wishlist: spitbank

Spitbank Fort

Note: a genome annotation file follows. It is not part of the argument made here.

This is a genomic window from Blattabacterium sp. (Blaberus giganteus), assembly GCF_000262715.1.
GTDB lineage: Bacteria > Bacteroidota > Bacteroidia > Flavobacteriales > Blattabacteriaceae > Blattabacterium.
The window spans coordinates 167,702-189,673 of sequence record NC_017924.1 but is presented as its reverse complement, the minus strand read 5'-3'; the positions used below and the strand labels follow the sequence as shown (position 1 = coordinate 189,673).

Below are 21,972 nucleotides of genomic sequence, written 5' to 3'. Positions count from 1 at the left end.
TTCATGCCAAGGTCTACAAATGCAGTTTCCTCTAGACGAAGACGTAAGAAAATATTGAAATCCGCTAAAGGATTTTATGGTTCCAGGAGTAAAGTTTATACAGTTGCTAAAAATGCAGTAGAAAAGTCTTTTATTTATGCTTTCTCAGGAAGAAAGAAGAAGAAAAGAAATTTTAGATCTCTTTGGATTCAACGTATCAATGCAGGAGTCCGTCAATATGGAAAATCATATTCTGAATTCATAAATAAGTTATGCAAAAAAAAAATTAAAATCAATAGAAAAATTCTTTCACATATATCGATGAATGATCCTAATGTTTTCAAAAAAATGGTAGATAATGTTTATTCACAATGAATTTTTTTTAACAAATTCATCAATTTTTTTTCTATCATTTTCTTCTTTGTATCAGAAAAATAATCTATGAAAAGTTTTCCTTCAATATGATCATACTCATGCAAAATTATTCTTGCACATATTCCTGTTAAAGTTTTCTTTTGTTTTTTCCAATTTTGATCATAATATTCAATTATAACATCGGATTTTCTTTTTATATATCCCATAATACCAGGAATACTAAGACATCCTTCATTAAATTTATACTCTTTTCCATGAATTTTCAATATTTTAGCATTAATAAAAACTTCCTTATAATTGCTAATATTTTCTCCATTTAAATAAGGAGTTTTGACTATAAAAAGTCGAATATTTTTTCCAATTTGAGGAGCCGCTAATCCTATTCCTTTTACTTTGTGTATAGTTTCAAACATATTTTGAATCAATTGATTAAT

The English city of Portsmouth has been fortified since Henry VIII built Southsea Castle in 1544 to protect the entrance to the harbor. The Tudor monarch was well aware that the strategic naval port on the south coast of Hampshire was exposed to attack from the French, a consideration that also concerned Prime Minister Palmerston a few years later in the mid-nineteenth century. Across the Channel, a newly crowned Emperor Napoleon III had revenge for his uncle’s defeat at Waterloo on his mind, which caused the British Government to reassess their coastal defenses. The result: a ring of detached sea forts - Spitbank, Horse Sand and No Man’s Land – built on the Spithead shoals in case of French invasion. The irony is that the forts never saw any action in the defense of he city, landing them the nickname “Palmerston’s  Follies.” De-activated by the end of WW II, the forts have been privately owned since 1982, going through many guises until one of them – Spitbank – finally found its true calling as a luxurious hideaway hotel. Arrive in style from your own private yacht or let them pick you up from nearby Gosport in a water taxi. The first thing you’ll notice is how things have changed since 1867: the previous gun emplacements have been transformed into eight stunning bedroom suites with sea views. The rooftop’s been converted to highlight a hot pool, expansive sun decks, and a steam sauna – all of which look out to Portsmouth Harbor and the iconic glass Spinnaker Tower. Your biggest decisions are likely going to involve where to eat and what to drink, so start with some bubbly in the Victory Bar before moving on to local crab and ribeye in the historic arched, brickwork of the Officer’s Mess. How about digestifs round the fire pit, looking out over the Isle of Wight? If the breeze proves too strong, settle in for brandy and roulette (or poker) in the Crow’s Nest. Win or lose, there’s nothing like waking up to the sound of the waves. Take a room for a short break or – more to my liking – hire the fort out as your own private island, with your own private crew. There’ll be no need to worry about neighbors telling you to keep the noise down – until the other two forts go condo that is.